Agricultural Educators' Adoption of Inquiry-Based Learning: The Effects of Beliefs About Education, Self, and Context
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Agricultural education is responsible for preparing future generations to continually advance agriculture in a rapidly changing and growing world. How can agricultural education best prepare students to be innovative problem-solvers who can keep up with these changes? One way educators can engage students is to create learning experiences that allow students to uncover material through their own questioning and experimentation using inquiry-based learning (IBL). The purpose of this study was to (a) determine how agricultural educators’ characteristics affect the adoption of IBL; (b) determine how agricultural educators’ beliefs about education, self, and context are related; and (c) determine how agricultural educators’ beliefs about education, self, and context affect their adoption of IBL. Agricultural educators’ adoption of IBL was significantly affected by degree obtained and the agricultural pathway taught. A positive relationship was demonstrated between both IBL adoption and the orientation to teach substantive and procedural knowledge, with the higher correlation between procedural knowledge and the adoption of IBL. Additionally, orientation to teach substantive and procedural knowledge was positively correlated with agricultural educators’ self-efficacy to organize IBL activities. A positive relationship also existed between agricultural educators’ perceived ability to implement IBL and the perceived abilities of their students to complete IBL activities. Of the variance in the adoption of IBL among agricultural educators, 26.5 percent could be attributed to the structural equation model of this study. In conclusion, the adoption of IBL by agricultural educators is something that needs further research. However, this study indicates that beliefs about education, self, and context do affect the adoption of IBL by agricultural educators. Those agricultural educators with a higher self-efficacy in regard to creating IBL lessons and an orientation toward teaching procedural knowledge are more likely to adopt it in their classrooms. Programming should be developed that impacts these beliefs to encourage adoption of IBL.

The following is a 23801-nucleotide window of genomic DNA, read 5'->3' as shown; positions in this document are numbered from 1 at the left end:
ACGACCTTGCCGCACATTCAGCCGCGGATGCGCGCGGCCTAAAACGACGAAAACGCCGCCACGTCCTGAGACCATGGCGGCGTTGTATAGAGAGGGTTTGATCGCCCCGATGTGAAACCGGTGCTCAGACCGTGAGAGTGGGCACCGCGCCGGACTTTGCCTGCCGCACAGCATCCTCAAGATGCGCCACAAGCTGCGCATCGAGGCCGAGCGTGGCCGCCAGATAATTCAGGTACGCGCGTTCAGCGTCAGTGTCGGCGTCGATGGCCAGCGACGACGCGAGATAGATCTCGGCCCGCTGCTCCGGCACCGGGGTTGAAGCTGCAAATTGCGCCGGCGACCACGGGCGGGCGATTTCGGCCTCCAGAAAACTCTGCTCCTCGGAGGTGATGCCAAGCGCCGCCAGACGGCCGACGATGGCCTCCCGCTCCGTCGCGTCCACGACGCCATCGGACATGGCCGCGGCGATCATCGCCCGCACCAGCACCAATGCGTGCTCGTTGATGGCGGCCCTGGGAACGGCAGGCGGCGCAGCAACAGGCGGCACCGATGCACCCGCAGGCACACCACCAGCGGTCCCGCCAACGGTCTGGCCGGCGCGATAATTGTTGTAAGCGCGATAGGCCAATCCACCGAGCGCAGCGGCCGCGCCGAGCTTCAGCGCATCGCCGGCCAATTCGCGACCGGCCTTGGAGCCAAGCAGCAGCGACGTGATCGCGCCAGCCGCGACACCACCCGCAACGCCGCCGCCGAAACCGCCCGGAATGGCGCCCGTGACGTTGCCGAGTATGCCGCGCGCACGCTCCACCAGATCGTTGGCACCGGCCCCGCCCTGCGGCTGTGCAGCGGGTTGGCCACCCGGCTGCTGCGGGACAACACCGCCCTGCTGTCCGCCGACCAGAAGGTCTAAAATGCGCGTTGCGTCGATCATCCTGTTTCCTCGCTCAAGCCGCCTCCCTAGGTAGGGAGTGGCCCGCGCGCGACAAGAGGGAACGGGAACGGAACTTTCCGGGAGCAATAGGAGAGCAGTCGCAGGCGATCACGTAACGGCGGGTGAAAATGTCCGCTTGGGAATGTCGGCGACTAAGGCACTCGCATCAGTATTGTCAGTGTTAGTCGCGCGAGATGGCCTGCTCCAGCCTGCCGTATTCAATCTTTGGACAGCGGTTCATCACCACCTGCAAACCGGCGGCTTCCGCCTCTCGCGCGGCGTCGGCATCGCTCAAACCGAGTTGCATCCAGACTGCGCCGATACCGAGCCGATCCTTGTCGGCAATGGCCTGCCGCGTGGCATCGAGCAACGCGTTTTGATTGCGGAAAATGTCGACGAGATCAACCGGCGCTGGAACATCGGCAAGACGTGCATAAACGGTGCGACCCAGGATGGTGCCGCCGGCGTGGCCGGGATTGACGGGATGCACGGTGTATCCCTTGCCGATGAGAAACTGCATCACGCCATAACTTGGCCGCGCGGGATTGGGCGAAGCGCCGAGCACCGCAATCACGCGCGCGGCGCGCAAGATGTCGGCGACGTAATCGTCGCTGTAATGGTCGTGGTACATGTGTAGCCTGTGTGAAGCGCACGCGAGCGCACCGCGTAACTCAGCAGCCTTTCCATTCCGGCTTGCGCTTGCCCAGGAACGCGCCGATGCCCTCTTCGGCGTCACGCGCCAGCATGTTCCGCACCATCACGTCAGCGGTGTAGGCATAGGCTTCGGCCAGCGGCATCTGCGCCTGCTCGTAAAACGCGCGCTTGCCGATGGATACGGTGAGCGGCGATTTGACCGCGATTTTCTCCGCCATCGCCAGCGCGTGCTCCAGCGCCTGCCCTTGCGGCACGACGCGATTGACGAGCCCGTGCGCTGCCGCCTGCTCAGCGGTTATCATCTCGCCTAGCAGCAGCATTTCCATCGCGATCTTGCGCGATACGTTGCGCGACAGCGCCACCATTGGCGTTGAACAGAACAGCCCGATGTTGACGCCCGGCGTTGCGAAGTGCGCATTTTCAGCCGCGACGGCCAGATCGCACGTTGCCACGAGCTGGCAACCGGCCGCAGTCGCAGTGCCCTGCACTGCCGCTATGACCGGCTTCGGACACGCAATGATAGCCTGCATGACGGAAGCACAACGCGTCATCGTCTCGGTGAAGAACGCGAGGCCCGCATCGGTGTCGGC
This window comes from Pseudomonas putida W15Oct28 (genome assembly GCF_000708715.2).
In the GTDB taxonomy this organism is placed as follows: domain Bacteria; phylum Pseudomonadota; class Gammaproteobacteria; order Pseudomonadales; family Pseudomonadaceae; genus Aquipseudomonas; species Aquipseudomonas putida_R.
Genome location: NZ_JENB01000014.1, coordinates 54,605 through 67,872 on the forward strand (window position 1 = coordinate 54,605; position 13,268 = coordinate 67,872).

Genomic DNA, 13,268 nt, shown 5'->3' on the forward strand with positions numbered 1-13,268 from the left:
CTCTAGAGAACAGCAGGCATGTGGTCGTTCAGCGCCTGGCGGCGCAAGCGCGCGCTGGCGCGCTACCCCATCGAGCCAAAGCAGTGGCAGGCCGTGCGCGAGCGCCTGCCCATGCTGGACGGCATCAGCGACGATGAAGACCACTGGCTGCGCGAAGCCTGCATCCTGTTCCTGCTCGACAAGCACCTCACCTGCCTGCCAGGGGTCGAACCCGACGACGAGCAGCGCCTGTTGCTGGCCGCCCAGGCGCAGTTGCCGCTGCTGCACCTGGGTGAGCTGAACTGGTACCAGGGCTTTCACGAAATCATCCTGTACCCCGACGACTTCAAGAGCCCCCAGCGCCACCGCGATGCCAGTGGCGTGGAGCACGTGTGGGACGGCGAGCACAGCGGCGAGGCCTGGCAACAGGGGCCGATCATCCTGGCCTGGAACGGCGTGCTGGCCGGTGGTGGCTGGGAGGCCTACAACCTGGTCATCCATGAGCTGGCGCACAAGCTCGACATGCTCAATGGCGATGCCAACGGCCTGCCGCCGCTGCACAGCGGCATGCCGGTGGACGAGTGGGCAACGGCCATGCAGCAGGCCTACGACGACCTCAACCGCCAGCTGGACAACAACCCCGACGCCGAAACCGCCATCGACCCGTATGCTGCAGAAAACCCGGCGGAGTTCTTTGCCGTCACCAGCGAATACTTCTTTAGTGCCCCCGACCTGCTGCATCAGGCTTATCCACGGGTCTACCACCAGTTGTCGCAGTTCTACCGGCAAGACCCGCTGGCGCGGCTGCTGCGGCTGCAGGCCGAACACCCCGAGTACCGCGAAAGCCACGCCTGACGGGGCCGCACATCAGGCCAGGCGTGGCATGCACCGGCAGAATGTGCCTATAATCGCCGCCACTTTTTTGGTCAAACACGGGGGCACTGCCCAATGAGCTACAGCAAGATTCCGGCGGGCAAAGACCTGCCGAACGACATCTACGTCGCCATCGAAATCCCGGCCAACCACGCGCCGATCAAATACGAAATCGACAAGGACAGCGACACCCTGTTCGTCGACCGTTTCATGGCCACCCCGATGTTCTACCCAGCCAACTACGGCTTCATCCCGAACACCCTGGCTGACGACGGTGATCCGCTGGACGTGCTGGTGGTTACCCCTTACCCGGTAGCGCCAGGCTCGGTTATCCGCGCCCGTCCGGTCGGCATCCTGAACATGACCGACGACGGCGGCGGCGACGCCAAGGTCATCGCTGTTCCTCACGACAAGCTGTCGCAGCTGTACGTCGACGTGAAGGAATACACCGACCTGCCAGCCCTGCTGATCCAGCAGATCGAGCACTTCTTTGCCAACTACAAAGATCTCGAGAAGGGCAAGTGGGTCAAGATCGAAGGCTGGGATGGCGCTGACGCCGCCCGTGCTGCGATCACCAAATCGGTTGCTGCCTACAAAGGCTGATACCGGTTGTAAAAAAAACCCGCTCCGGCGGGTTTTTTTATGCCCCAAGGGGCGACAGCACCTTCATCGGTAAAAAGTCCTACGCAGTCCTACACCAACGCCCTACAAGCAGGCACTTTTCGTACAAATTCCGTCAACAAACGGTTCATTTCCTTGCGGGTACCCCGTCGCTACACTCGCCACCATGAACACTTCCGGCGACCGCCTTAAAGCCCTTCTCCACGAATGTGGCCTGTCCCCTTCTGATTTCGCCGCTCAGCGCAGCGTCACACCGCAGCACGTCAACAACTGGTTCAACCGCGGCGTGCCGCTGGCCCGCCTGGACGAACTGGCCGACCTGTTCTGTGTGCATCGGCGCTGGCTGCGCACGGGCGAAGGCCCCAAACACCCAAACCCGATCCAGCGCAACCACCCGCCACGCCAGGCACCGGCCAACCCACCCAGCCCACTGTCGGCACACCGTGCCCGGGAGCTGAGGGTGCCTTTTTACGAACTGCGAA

Baldock, Kalynn Dawn (2019). Agricultural Educators' Adoption of Inquiry-Based Learning: The Effects of Beliefs About Education, Self, and Context. Doctoral dissertation, Texas A&M University. Available electronically from